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The Times
  • Criminal charges not yet ruled out in Old Forge shooting

  • Prosecutors have not yet ruled out whether criminal charges will be lodged against a Rochester-area police officer who shot and killed his son in an Old Forge motel over the weekend. The off-duty officer, Michael Leach, 59, of the Perry Village Police Department, reportedly shot his son, Matthew Leach, 37, after ...
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  • Prosecutors have not yet ruled out whether criminal charges will be lodged against a Rochester-area police officer who shot and killed his son in an Old Forge motel over the weekend.
    The off-duty officer, Michael Leach, 59, of the Perry Village Police Department, reportedly shot his son, Matthew Leach, 37, after mistaking him for an intruder inside their Clarks Beach Motel room shortly before 1 a.m. Saturday, troopers said.
    Herkimer County Assistant District Attorney Jeffrey Carpenter, however, has said investigators have not yet finished looking into all the circumstances surrounding the deadly shooting.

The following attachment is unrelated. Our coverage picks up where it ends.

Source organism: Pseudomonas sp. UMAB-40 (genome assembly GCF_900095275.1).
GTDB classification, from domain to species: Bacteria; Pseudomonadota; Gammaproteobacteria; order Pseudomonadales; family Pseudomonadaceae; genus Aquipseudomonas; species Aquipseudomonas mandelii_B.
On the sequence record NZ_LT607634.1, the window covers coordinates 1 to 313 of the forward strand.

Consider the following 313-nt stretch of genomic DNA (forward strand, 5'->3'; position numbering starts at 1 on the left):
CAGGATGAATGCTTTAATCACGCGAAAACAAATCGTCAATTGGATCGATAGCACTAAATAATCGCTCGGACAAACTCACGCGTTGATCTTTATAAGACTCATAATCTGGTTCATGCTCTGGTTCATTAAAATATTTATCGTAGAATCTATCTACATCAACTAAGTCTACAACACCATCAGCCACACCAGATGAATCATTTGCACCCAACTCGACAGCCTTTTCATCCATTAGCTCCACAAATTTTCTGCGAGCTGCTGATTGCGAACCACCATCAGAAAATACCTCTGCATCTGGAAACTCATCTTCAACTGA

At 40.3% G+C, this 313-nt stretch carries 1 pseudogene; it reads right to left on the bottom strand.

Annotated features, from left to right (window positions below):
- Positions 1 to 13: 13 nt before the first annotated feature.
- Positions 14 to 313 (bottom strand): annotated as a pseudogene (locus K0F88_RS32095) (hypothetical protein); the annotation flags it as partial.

“I need to see the preliminary reports, and the investigation is ongoing,” Carpenter said. “Once we have enough information in place, we will sit down and analyze which way we are going to proceed in this case.”
    That means the decision whether charges will apply may be left in the hands of Carpenter, the state police and a grand jury.
    Michael Leach remained in a Utica hospital to be treated for a medical issue after the incident, so investigators have not yet spoken with him, Carpenter said.
    A preliminary investigation indicates Matthew Leach was shot once near the doorway immediately after entering the room, and that his father might have been sleeping before he was unexpectedly woken up, Carpenter said.
    It remains unclear, however, whether Michael Leach attempted to say anything to his son before firing his police department-issued .45-caliber Glock handgun, Carpenter said.
    It also is not yet known whether either Michael or Matthew Leach had been drinking alcohol prior to the shooting, and whether that was a factor in what happened.
    Carpenter said he doesn’t consider this an “accidental” shooting due to the facts of what happened, and that this case is more complicated than simply saying someone is justified in shooting a person they believe to be an intruder.
    “Anytime there’s a deadly use of force, there’s a subjective analysis as to what the shooter believed at the time, and then there’s an objective analysis as to whether that belief was reasonable considering all the surrounding circumstances,” Carpenter said.
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